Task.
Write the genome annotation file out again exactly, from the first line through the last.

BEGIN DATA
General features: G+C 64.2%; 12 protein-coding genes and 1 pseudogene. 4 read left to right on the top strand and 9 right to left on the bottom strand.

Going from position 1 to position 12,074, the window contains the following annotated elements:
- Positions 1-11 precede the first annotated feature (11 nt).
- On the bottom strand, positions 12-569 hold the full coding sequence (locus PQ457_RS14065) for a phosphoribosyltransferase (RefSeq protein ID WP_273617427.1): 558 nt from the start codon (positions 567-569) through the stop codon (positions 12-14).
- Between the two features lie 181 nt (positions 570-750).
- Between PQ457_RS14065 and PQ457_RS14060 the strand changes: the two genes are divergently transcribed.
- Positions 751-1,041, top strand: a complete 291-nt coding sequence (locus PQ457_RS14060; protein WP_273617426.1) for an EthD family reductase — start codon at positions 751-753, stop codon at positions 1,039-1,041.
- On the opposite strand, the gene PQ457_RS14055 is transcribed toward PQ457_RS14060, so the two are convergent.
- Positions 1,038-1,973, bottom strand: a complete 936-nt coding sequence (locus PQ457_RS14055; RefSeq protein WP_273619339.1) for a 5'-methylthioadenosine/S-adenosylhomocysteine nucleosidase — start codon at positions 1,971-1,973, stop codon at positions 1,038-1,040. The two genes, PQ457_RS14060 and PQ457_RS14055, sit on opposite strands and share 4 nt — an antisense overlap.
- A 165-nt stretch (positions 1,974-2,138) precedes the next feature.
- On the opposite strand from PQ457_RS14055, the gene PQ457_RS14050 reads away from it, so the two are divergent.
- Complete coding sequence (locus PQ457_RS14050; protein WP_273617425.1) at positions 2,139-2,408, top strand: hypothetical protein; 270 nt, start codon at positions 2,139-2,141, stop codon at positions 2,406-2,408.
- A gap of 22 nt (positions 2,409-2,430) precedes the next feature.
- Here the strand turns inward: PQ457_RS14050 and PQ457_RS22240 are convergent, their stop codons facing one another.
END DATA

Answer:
General features: G+C 64.2%; 12 protein-coding genes and 1 pseudogene. 4 read left to right on the top strand and 9 right to left on the bottom strand.

Going from position 1 to position 12,074, the window contains the following annotated elements:
- Positions 1-11 precede the first annotated feature (11 nt).
- On the bottom strand, positions 12-569 hold the full coding sequence (locus PQ457_RS14065) for a phosphoribosyltransferase (RefSeq protein ID WP_273617427.1): 558 nt from the start codon (positions 567-569) through the stop codon (positions 12-14).
- Between the two features lie 181 nt (positions 570-750).
- Between PQ457_RS14065 and PQ457_RS14060 the strand changes: the two genes are divergently transcribed.
- Positions 751-1,041, top strand: a complete 291-nt coding sequence (locus PQ457_RS14060; protein WP_273617426.1) for an EthD family reductase — start codon at positions 751-753, stop codon at positions 1,039-1,041.
- On the opposite strand, the gene PQ457_RS14055 is transcribed toward PQ457_RS14060, so the two are convergent.
- Positions 1,038-1,973, bottom strand: a complete 936-nt coding sequence (locus PQ457_RS14055; RefSeq protein WP_273619339.1) for a 5'-methylthioadenosine/S-adenosylhomocysteine nucleosidase — start codon at positions 1,971-1,973, stop codon at positions 1,038-1,040. The two genes, PQ457_RS14060 and PQ457_RS14055, sit on opposite strands and share 4 nt — an antisense overlap.
- A 165-nt stretch (positions 1,974-2,138) precedes the next feature.
- On the opposite strand from PQ457_RS14055, the gene PQ457_RS14050 reads away from it, so the two are divergent.
- Complete coding sequence (locus PQ457_RS14050; protein WP_273617425.1) at positions 2,139-2,408, top strand: hypothetical protein; 270 nt, start codon at positions 2,139-2,141, stop codon at positions 2,406-2,408.
- A gap of 22 nt (positions 2,409-2,430) precedes the next feature.
- Here the strand turns inward: PQ457_RS14050 and PQ457_RS22240 are convergent, their stop codons facing one another.